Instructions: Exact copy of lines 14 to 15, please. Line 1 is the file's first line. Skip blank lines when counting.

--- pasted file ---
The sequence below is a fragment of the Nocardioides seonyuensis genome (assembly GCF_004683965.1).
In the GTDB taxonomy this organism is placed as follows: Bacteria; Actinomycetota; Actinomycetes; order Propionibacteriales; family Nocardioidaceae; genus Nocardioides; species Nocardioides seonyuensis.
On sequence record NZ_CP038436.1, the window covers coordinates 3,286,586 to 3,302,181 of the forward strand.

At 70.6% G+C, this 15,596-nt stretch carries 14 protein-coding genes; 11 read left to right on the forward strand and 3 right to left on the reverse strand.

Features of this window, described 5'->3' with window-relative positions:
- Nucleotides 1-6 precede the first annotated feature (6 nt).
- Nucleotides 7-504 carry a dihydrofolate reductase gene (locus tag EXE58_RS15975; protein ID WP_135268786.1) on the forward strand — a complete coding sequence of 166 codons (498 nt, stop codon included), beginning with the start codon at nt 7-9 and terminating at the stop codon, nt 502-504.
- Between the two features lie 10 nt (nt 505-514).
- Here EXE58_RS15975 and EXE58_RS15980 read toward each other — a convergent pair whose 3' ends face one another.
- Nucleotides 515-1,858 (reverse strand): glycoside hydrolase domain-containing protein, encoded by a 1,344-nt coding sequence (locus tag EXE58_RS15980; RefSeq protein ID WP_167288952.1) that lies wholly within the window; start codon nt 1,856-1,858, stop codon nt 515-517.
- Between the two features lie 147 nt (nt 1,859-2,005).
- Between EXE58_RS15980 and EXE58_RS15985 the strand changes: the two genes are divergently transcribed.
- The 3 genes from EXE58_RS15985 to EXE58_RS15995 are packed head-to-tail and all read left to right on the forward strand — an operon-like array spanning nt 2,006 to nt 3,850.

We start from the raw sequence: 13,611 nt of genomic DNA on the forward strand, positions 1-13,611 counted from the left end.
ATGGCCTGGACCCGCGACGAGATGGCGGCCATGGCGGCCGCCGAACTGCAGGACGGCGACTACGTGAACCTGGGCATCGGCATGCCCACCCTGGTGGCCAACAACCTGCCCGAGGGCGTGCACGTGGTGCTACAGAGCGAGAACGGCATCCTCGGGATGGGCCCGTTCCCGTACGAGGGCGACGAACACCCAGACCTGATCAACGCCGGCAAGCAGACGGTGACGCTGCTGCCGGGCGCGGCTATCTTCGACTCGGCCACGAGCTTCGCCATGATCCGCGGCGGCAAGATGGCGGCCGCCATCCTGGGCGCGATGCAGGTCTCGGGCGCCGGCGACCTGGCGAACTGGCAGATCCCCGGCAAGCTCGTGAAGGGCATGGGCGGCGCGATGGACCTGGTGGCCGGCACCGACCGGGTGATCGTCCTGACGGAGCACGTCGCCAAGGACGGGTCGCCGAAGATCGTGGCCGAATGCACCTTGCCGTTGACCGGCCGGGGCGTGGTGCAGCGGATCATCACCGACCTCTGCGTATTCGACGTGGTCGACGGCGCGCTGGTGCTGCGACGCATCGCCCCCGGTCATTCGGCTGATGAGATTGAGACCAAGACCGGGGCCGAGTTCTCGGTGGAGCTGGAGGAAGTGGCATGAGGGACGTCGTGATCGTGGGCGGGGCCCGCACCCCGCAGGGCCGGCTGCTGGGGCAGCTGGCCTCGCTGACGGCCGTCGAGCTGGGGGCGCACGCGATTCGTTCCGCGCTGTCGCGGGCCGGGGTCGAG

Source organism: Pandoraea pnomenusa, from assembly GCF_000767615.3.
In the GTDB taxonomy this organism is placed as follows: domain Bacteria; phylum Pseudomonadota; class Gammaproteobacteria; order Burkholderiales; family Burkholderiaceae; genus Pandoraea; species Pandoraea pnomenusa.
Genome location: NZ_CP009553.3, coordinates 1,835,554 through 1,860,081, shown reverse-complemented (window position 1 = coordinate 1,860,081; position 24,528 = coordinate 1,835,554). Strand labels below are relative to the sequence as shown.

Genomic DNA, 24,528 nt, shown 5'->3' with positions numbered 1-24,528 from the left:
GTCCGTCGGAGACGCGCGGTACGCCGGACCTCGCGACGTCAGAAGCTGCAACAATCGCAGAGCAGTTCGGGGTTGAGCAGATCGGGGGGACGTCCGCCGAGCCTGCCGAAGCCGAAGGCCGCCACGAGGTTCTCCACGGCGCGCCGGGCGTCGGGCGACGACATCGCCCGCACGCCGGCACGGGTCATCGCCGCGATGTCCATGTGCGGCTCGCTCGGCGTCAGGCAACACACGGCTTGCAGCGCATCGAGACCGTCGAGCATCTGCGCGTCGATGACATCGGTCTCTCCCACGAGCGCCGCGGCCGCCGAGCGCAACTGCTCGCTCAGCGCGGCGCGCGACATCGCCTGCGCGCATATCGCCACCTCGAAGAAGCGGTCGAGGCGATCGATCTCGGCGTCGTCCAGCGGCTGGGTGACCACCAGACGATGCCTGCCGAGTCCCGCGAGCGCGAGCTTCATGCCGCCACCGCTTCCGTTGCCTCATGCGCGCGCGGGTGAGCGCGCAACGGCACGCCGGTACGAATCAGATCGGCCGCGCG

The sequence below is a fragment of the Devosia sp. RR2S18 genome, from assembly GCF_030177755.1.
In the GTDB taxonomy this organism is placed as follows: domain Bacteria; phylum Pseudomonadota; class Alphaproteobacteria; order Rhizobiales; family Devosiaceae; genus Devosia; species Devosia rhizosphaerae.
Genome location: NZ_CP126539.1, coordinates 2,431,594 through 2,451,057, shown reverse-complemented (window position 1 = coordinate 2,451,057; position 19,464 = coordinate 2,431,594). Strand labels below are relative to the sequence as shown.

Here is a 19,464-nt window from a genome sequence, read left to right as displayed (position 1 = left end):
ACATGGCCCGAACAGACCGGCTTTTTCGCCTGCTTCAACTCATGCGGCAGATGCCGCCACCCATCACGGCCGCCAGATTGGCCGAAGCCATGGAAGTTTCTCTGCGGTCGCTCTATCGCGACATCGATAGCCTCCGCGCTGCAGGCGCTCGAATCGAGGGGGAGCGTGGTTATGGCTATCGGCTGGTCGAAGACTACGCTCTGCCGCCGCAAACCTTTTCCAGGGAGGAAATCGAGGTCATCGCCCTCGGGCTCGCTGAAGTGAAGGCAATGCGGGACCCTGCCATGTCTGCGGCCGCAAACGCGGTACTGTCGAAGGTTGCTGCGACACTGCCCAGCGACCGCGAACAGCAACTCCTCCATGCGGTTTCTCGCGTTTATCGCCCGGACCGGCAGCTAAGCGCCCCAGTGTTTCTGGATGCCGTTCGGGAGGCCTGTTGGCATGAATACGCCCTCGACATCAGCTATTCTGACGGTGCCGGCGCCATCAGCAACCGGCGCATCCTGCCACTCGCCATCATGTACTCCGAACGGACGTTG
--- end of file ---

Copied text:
We start from the raw sequence: 13,611 nt of genomic DNA on the forward strand, positions 1-13,611 counted from the left end.
ATGGCCTGGACCCGCGACGAGATGGCGGCCATGGCGGCCGCCGAACTGCAGGACGGCGACTACGTGAACCTGGGCATCGGCATGCCCACCCTGGTGGCCAACAACCTGCCCGAGGGCGTGCACGTGGTGCTACAGAGCGAGAACGGCATCCTCGGGATGGGCCCGTTCCCGTACGAGGGCGACGAACACCCAGACCTGATCAACGCCGGCAAGCAGACGGTGACGCTGCTGCCGGGCGCGGCTATCTTCGACTCGGCCACGAGCTTCGCCATGATCCGCGGCGGCAAGATGGCGGCCGCCATCCTGGGCGCGATGCAGGTCTCGGGCGCCGGCGACCTGGCGAACTGGCAGATCCCCGGCAAGCTCGTGAAGGGCATGGGCGGCGCGATGGACCTGGTGGCCGGCACCGACCGGGTGATCGTCCTGACGGAGCACGTCGCCAAGGACGGGTCGCCGAAGATCGTGGCCGAATGCACCTTGCCGTTGACCGGCCGGGGCGTGGTGCAGCGGATCATCACCGACCTCTGCGTATTCGACGTGGTCGACGGCGCGCTGGTGCTGCGACGCATCGCCCCCGGTCATTCGGCTGATGAGATTGAGACCAAGACCGGGGCCGAGTTCTCGGTGGAGCTGGAGGAAGTGGCATGAGGGACGTCGTGATCGTGGGCGGGGCCCGCACCCCGCAGGGCCGGCTGCTGGGGCAGCTGGCCTCGCTGACGGCCGTCGAGCTGGGGGCGCACGCGATTCGTTCCGCGCTGTCGCGGGCCGGGGTCGAG